The team, suspended by the crane, worked to detach the pilings (a.k.a. dolphins) at the Kus-kus-sum site. Photo by Warren Warttig

Dock, dolphins and pilings removed from Kus-kus-sum site at Courtenay River

The removal of the dock, dolphins and pilings from the water lot area of the Kus-kus-sum property went smoothly last week.

Gadd machinery was mobilized to the site Saturday, Aug. 17 and assembled over the weekend.

Work commenced on the following Monday and the final pilings were removed during the weekend of Aug. 23-24.

“While we were prepared for many potential incidents (the most serious being a potential oil spill) none were encountered during the project,” said Warren Warttig, Interfor’s project manager and RP biologist. “We would like to thank all of the kayakers and boaters for respecting the water work zone; this made the reclamation project go much more safely and efficiently.”

The surface of the dock was removed first; unfortunately, the wood was rotten and unsalvageable. Then the team worked to remove the dolphins. As dolphins are a group of pilings lashed or bolted together, the team, suspended by the crane, worked to detach the pilings, which the crane then vibrated and pulled out of the sediment. The pilings were up to six metres deep. During the process, much garbage and trash were removed from the site and the water area.

“We were disappointed to have to retrieve 11 grocery carts from the Courtenay River, they clearly do not belong there,” said Warttig.

The team also removed some large woody debris from the Courtenay River, specifically several large root wads and some waterlogged timber. Project Watershed technical director, Dan Bowen, noted that these elements will be stored on-site and used to help complex the new shoreline area and Hollyhock connection channel during the restoration process. Large woody debris can provide refuge and foraging opportunities for salmon as well as cool water temperatures, slow water flow, and help reduce erosion.

The dock removal process piqued the curiosity of many passersby.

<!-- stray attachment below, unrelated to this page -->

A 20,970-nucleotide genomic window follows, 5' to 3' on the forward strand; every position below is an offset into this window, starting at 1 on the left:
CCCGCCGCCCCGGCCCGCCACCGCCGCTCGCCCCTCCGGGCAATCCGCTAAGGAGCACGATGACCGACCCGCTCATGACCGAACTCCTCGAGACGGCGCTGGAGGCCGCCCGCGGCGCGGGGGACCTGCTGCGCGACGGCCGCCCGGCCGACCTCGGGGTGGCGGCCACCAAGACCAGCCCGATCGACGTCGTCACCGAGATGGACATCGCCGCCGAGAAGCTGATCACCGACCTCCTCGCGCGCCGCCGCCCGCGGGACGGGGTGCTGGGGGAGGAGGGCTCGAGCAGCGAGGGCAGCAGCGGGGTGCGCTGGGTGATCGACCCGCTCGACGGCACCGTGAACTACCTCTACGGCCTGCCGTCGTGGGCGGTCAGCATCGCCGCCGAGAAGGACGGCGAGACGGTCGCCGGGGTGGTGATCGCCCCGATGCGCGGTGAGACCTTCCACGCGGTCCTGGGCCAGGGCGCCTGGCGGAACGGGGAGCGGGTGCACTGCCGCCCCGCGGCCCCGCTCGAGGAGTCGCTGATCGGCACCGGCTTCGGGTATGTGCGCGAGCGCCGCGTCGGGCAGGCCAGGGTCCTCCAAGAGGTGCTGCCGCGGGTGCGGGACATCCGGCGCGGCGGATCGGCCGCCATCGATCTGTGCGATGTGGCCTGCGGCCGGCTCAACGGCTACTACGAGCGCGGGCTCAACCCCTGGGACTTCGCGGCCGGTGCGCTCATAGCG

“We received an increase in hits to our website and received donations both online and on the roadside adjacent to the site,” said Caila Holbrook, Project Watershed’s manager of fundraising, outreach and mapping. This is good news as Comox Valley Project Watershed Society has approximately $8,000 to raise from the community in under two months.

“Our next deadline, Oct. 20, is coming up fast and after that we have another $35,000 to raise by Christmas,” said Holbrook. “We urge people to look into our alternative gift cards for upcoming, birthdays, weddings and Christmas gifts. They are available on our website at

With the dock, dolphins and pilings out of the way, Interfor can now transfer the water lot leases with the title of the property. While Comox Valley Project Watershed is leading the fundraising and restoration of this initiative, they will not own the property once it is acquired. The City of Courtenay and the K’ómoks First Nation will share ownership and maintenance of the property. The details of this arrangement are currently under negotiation.

“We were very excited to be part (although a small part) of the larger reclamation of the old Field Sawmill site,” said Warttig. “ We hope everyone has the opportunity to contribute to this legacy in the heart of our community.”


Project Watershed invites the public onto the site Friday and Saturday, Aug. 30 and 31 from 9:30-11:30 a.m. Visitors will be able to paint a salmon for a donation of $25 or more, tour the site and play an educational game with their children.


Pictured is some of the root wads pulled from the Courtenay River during the deconstruction process of the old Field Sawmill site. Photo by Warren Warttig.

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